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Aristocrats and Non-aristocrats in the City-state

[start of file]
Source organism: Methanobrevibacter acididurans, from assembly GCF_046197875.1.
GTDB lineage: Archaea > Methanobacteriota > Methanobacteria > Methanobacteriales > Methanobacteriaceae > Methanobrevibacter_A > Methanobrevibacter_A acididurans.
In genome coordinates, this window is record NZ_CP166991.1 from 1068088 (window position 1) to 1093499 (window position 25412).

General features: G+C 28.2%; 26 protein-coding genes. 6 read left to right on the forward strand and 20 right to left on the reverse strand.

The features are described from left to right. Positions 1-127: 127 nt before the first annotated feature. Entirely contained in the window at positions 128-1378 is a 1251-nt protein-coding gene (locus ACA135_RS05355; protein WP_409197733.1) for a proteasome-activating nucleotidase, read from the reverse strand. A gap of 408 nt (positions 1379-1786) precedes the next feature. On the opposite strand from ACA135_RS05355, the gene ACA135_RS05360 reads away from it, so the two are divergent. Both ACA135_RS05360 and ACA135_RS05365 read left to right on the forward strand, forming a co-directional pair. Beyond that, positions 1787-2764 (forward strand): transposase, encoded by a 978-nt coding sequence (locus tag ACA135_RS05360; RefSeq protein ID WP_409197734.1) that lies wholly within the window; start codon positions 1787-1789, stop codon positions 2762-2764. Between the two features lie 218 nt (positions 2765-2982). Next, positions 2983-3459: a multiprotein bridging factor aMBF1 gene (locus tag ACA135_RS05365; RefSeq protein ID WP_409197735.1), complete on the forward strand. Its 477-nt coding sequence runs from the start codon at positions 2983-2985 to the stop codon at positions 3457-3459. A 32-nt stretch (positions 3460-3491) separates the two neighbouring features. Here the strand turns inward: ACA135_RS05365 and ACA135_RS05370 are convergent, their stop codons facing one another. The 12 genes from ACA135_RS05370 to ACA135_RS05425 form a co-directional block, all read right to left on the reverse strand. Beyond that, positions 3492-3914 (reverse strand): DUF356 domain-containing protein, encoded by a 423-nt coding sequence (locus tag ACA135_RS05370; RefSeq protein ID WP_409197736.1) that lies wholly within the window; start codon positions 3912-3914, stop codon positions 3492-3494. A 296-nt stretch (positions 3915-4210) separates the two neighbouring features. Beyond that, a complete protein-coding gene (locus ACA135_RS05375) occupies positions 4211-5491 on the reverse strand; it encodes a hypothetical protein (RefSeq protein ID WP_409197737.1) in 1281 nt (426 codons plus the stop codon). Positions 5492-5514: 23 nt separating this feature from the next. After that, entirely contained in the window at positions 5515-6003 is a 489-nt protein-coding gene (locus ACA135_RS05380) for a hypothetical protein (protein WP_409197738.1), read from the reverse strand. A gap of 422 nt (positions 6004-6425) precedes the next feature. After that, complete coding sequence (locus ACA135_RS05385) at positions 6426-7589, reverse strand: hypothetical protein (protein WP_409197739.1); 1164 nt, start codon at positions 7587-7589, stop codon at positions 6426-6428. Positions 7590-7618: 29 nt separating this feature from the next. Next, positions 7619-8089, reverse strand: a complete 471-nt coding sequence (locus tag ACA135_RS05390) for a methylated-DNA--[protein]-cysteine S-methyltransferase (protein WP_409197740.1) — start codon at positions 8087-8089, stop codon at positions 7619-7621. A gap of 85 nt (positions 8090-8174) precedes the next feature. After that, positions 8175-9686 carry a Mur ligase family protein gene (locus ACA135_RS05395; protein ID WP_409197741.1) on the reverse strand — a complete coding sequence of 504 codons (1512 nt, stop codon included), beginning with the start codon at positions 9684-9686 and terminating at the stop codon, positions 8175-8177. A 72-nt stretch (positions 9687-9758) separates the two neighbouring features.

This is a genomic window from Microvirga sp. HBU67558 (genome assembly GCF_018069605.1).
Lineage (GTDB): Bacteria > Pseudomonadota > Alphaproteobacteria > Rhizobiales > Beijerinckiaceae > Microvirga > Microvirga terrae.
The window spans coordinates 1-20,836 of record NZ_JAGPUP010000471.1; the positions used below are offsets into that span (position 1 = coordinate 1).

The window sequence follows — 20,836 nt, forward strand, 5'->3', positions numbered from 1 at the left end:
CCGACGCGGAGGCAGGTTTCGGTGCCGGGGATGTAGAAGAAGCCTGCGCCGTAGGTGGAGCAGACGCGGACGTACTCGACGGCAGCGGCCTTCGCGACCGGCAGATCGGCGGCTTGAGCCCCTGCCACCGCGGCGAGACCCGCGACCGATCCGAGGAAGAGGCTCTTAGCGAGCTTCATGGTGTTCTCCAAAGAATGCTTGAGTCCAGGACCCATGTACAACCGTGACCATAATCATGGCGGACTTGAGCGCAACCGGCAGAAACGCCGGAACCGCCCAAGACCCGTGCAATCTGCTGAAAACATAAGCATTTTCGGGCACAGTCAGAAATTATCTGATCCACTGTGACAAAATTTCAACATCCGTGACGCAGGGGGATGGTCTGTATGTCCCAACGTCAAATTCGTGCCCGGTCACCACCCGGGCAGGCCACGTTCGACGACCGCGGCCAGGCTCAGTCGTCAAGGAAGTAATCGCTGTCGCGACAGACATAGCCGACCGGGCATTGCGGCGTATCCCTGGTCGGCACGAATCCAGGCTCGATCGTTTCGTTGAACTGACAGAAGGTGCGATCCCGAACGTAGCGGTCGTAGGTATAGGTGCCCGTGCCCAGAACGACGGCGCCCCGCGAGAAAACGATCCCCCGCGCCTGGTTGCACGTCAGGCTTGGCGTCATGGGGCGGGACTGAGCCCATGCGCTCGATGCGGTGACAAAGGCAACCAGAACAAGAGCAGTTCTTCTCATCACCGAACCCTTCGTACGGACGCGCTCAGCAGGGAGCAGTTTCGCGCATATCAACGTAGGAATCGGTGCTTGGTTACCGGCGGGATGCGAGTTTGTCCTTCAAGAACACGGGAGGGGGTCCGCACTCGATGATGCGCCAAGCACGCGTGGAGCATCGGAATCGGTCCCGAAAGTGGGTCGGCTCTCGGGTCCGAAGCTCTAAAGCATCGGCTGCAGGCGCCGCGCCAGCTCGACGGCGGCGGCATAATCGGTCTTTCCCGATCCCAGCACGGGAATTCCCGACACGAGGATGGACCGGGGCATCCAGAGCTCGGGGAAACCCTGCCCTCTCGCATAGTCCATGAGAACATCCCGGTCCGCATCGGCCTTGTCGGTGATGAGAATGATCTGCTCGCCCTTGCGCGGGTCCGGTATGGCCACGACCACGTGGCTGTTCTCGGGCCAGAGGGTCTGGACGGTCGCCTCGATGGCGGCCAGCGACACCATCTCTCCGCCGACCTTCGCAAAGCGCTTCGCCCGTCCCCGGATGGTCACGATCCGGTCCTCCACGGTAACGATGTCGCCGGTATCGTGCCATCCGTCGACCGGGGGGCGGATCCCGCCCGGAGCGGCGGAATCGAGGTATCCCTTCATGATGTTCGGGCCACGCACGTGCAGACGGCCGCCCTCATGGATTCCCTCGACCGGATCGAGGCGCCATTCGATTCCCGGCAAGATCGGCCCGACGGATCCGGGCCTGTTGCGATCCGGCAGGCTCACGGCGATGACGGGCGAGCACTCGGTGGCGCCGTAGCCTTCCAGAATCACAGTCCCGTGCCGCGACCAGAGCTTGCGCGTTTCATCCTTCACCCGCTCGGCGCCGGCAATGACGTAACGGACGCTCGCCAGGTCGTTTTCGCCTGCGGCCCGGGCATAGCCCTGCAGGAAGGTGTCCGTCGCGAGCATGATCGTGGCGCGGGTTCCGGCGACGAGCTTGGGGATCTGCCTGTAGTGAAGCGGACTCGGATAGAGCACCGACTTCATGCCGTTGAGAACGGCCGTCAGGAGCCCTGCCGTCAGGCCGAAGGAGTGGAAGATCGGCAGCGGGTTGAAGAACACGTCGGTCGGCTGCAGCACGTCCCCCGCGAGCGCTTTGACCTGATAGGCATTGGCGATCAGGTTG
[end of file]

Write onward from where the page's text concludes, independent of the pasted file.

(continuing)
For the city-state to be created as a political institution in which all free men had a share, non-aristocratic men had to insist that they deserved equitable treatment1, even if aristocrats were to remain in leadership positions and carry out the policies agreed on by the group. The invention of the concept of citizenship as the basis for the city-state and the extension of citizen status to non-aristocrats responded to that demand. Citizenship above all carried certain legal rights, such as access to courts to resolve disputes, protection against enslavement by kidnapping, and participation in the religious and cultural life of the city-state. It also implied participation in politics, although the degree of participation open to poor men varied among the different city states. The ability to hold public office, for example, could be limited in some cases to owners of a certain amount of property or wealth. Most prominently, citizen status distinguished free men and women2 from slaves3 and metics (resident aliens)4, foreigners who were officially granted limited legal rights and permission to reside in a city-state that was not their homeland. Thus, even the poor had a distinction setting themselves apart from others.

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